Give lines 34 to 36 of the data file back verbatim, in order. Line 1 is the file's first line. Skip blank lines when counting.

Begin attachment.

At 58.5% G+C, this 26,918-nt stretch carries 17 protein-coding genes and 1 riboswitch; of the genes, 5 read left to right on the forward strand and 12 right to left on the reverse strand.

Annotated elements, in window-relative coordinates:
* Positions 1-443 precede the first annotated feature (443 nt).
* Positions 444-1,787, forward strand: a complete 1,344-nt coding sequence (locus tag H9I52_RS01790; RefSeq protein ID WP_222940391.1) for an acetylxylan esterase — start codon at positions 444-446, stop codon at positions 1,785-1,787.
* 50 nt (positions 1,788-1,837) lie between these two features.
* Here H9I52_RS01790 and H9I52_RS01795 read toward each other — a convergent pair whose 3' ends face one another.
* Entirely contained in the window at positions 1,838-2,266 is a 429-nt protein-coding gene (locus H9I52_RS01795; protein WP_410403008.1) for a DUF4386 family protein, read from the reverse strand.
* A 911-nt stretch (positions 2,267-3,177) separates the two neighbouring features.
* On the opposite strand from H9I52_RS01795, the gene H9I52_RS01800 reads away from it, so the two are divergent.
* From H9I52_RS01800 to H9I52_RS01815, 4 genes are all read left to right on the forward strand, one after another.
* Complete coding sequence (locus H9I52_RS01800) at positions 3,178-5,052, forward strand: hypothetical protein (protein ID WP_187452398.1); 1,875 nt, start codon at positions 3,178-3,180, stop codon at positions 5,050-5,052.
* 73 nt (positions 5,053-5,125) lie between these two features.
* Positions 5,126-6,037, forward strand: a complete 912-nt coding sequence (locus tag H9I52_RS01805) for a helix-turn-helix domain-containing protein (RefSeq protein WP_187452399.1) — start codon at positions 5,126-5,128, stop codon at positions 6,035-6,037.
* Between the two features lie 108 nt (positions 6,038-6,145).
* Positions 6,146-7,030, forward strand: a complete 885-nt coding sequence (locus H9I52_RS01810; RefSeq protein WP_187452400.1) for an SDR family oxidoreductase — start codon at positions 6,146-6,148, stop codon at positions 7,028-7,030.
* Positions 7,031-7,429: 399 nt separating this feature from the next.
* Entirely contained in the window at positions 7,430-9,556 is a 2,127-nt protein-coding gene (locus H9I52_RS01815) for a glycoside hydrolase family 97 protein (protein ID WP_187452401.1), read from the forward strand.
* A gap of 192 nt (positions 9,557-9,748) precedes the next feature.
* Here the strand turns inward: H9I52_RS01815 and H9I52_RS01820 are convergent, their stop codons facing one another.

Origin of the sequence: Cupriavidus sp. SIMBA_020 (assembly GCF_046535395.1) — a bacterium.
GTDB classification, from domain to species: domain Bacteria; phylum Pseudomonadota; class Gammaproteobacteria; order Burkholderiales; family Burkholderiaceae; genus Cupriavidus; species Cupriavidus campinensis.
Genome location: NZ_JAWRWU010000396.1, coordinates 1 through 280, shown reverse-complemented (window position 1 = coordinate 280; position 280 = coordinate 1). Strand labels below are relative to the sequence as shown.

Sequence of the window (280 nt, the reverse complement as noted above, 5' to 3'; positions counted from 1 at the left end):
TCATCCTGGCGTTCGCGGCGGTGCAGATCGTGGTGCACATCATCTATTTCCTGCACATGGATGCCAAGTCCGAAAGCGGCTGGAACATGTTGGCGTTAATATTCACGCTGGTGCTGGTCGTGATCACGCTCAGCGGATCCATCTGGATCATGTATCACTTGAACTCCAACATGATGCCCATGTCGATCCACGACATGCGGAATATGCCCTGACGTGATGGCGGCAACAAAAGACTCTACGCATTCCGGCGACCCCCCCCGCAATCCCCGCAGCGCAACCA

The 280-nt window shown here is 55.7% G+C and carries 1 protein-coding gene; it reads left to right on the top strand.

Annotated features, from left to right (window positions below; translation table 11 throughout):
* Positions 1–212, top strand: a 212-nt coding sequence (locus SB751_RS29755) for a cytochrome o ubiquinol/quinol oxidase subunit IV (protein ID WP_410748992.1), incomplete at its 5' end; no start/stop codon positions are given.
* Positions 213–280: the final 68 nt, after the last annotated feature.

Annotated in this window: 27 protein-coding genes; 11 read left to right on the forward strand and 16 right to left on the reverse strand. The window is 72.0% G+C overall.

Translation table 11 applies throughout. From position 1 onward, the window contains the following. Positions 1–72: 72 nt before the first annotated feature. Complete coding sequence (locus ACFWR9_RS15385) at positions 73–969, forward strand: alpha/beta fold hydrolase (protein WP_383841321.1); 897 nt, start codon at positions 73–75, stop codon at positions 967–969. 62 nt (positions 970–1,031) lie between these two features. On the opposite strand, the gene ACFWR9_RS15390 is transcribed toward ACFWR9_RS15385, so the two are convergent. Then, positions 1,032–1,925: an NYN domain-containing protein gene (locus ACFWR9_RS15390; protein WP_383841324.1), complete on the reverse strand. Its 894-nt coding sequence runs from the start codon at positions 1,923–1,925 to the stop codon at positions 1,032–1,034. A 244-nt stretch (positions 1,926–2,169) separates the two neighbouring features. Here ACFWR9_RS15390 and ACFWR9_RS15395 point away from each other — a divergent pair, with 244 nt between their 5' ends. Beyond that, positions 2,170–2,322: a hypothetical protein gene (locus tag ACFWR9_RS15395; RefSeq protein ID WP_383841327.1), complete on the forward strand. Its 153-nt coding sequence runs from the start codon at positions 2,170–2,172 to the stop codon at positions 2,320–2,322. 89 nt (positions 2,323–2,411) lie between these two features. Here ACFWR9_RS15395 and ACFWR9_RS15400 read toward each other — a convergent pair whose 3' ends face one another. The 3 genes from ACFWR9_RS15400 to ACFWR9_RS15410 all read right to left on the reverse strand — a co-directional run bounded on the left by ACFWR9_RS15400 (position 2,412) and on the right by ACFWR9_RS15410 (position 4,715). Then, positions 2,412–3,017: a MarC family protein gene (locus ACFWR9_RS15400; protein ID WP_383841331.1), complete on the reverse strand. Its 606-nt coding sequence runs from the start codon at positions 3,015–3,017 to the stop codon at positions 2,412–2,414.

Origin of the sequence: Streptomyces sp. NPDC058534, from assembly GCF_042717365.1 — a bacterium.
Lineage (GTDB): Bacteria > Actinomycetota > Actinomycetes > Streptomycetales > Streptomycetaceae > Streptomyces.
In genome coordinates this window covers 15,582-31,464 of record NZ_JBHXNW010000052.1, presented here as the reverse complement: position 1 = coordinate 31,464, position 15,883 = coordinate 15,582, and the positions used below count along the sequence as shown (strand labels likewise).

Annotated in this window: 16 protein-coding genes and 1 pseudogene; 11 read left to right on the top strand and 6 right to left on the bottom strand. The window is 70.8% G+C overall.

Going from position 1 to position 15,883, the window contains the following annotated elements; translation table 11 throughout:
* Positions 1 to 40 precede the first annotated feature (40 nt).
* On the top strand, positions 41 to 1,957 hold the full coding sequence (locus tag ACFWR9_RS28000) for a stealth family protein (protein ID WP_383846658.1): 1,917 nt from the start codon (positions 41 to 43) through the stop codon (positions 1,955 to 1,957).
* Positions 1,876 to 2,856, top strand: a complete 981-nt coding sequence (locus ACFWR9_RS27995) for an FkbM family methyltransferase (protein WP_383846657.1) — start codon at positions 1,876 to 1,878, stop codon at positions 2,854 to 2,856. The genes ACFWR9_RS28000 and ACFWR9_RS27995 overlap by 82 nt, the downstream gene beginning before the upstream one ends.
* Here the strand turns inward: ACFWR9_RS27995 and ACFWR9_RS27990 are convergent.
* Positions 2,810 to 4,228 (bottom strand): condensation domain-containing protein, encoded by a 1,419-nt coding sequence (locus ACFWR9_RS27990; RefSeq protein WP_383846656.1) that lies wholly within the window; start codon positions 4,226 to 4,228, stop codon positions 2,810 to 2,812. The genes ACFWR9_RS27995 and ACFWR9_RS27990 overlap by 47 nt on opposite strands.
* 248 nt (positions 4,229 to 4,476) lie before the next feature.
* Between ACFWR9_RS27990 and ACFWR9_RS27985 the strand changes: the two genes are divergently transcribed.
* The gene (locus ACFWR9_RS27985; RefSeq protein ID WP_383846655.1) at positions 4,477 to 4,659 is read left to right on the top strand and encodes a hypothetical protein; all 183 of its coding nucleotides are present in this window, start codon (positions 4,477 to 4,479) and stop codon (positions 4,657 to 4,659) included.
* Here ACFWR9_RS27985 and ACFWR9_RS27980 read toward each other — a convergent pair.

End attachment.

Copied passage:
Annotated in this window: 16 protein-coding genes and 1 pseudogene; 11 read left to right on the top strand and 6 right to left on the bottom strand. The window is 70.8% G+C overall.

Going from position 1 to position 15,883, the window contains the following annotated elements; translation table 11 throughout:
* Positions 1 to 40 precede the first annotated feature (40 nt).